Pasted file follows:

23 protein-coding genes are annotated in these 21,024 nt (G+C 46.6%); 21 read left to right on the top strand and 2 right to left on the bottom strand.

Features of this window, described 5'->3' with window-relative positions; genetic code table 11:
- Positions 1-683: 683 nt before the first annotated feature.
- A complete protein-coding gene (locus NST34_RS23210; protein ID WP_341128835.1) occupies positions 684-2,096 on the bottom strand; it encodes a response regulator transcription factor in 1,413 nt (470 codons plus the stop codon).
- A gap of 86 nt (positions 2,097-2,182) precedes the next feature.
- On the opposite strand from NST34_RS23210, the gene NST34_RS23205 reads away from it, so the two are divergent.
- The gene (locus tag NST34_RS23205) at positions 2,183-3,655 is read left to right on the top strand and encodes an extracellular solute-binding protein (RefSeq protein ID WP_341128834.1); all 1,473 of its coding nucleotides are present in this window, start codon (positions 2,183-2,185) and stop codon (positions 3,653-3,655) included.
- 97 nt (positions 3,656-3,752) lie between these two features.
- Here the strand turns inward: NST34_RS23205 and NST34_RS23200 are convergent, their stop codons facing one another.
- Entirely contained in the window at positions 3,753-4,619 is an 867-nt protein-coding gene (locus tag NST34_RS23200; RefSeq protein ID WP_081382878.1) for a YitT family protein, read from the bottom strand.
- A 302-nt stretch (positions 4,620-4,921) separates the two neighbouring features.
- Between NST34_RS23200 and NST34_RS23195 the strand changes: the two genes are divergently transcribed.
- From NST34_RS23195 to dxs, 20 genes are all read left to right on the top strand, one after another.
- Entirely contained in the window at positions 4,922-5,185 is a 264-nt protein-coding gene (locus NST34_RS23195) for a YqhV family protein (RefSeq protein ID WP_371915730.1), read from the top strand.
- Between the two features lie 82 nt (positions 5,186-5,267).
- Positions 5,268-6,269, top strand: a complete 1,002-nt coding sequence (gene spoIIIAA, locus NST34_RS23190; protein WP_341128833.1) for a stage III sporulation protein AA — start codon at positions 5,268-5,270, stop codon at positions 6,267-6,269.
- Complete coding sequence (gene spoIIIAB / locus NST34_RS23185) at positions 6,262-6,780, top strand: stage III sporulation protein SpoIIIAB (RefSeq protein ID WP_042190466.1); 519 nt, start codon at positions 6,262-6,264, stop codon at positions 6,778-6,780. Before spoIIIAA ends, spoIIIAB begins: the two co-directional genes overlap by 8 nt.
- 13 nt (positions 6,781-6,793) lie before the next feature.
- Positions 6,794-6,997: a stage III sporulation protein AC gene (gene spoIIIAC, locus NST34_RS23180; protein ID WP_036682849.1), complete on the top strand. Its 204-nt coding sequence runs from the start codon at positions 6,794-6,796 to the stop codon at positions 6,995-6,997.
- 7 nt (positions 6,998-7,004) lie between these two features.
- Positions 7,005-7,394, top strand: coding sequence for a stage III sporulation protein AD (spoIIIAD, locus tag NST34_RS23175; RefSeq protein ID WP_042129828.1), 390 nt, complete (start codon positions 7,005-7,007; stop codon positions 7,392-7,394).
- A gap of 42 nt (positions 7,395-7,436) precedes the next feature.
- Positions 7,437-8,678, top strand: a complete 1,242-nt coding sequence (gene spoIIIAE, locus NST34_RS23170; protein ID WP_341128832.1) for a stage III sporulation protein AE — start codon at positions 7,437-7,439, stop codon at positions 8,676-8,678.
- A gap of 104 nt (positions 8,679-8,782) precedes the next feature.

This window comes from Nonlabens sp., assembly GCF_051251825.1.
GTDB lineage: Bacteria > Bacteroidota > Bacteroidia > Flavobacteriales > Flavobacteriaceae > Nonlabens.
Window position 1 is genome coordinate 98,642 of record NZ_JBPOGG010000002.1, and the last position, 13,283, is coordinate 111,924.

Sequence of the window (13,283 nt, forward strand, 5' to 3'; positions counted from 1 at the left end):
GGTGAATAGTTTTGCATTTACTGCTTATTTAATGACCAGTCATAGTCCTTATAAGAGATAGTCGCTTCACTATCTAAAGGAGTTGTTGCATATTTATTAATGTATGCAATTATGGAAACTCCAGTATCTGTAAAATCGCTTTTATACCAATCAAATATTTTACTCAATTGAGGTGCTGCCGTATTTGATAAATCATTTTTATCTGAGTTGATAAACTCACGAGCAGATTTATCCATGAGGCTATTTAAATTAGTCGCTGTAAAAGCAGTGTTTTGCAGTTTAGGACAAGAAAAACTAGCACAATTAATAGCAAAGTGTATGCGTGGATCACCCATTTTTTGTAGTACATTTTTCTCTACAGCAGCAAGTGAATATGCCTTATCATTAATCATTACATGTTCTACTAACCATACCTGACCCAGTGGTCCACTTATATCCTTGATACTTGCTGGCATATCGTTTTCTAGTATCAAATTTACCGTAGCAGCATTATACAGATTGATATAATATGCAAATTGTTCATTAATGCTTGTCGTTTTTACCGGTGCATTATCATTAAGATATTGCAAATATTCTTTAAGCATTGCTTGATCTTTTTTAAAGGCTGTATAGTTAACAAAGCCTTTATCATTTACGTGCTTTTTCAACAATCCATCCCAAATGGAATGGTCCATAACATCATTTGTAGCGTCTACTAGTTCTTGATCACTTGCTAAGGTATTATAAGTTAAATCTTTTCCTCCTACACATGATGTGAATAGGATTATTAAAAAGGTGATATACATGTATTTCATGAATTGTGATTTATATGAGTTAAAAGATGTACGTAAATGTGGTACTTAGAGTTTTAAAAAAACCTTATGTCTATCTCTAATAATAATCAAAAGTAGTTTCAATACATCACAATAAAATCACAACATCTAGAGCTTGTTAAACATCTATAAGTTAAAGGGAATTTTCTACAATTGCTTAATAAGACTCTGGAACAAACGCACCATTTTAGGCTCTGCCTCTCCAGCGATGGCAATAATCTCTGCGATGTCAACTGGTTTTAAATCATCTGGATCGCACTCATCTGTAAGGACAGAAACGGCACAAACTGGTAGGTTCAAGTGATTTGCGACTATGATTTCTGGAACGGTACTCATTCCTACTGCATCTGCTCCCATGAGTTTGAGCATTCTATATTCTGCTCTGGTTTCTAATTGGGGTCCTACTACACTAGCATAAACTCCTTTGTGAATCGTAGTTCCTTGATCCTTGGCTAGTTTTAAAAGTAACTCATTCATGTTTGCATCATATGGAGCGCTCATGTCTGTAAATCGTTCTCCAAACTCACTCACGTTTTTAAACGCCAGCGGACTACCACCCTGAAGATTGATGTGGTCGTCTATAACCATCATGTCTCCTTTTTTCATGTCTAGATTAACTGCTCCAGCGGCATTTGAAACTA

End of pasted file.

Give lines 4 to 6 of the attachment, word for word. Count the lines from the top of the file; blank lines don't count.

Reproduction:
- A complete protein-coding gene (locus NST34_RS23210; protein ID WP_341128835.1) occupies positions 684-2,096 on the bottom strand; it encodes a response regulator transcription factor in 1,413 nt (470 codons plus the stop codon).
- A gap of 86 nt (positions 2,097-2,182) precedes the next feature.
- On the opposite strand from NST34_RS23210, the gene NST34_RS23205 reads away from it, so the two are divergent.